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A young woman slowly unravels during lockdown when compulsively chronicling her own body’s deterioration in Ramya Jegatheesan’s stunning short story, ‘Emanance’.
Read More “Emanance by Ramya Jegatheesan”
Naima Rashid reflects on the pleasure and importance of the café space to her writing practise – a room of one’s own away from the demands of home and hearth.
Read More “The Café and the Writer by Naima Rashid”
In Louise Mey’s beautifully written psychological thriller, The Second Woman, a grieving ‘crying’ man is not what he seems – and neither is the story of his missing wife.
Read More “The Second Woman by Louise Mey, translated by Louise Rogers Lalaurie”
In her poem, actor and poet Anna McKelvie cleverly employs the metaphor of a boat at sea to express the difficulties, uncertainty and camaraderie experienced during the pandemic. Here, friendship triumphs over troubled waters.
Read More “‘Anchor Ourselves’ by Anna McKelvie”
In this compelling personal essay, Shamini Sriskandarajah recounts a year of trying to connect with friends over text, email, phone and post; of having to explain racism to one white friend and denounce violent sexism to another.
Read More “Disagreements in lockdown by Shamini Sriskandarajah”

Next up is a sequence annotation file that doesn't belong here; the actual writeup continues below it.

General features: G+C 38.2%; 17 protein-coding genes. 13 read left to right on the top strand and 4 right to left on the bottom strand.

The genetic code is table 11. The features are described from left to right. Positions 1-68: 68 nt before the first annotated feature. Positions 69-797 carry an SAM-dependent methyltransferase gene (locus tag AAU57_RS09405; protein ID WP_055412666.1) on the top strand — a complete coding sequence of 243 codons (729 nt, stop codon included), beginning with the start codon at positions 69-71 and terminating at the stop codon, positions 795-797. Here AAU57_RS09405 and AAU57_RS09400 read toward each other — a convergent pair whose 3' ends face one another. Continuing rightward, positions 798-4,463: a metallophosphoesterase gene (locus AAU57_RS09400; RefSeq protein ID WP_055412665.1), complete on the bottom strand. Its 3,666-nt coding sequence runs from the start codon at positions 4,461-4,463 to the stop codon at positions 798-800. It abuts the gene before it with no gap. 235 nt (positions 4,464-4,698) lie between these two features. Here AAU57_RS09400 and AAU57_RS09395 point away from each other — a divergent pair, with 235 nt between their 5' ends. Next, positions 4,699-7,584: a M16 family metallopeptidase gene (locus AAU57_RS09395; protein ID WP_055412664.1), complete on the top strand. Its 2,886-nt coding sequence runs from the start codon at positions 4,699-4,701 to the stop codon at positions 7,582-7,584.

Following Lispector and Carrington in her pursuit of the surreal, Jen Calleja’s fantastical short story collection promises to leave a lasting impression, writes Jade French.
Read More “Surreal Shorts: I’m Afraid That’s All We’ve Got Time For by Jen Calleja”
Sharp, witty and poignant, Jess Moody’s short fiction imagines the encounters and relationships that could have been enjoyed and nurtured were it not for lockdown.
Read More “The Friends You Never Met (2020-2021) by Jess Moody”
In this heartfelt personal essay, artist Janyce Denise Glasper recalls the years of solid friendship she’s shared and enjoyed with writer Asia Aneka Anderson, the Angela Davis to her Toni Morrison.
Read More “‘We Might Be The Next Toni & Angela’ by Janyce Denise Glasper”
Bringing together thirteen emerging artists between the ages of 16-25, the Barbican’s latest exhibition, It All Comes Down, explores how young people navigate the world and approach their artistic practise during the pandemic.
Read More “It All Comes Down at the Barbican”
Artist Michèle Saint-Michel fuses poetry and music with news reportage in her powerful audio piece, The Immortal Charlie Parker. In it, she recounts her experience of reconnecting with a childhood friend during the early stages of the pandemic.
Read More “‘The Immortal Charlie Parker’ by Michèle Saint-Michel”
When her friend experienced the loss of a loved one, Alizah Hashmi was unsure how best to console her. In this personal essay, she reflects on how her friend’s loss helped her to realise that grief is unquantifiable, “infinite” and often comes without words.
Read More “‘The Language of Grief’ by Alizah Hashmi”
In the first essay of her co-edited and co-conceived series, Disembodied Voices: Friendship during COVID-19, Sumaya Kassim reflects on the breakdown of a friendship, exploring feelings of abandonment, rejection and grief that led her to self-evaluate and cultivate new intimacy and care.
Read More “‘My friend, there are no friends’: on mourning, abandonment and reckonings”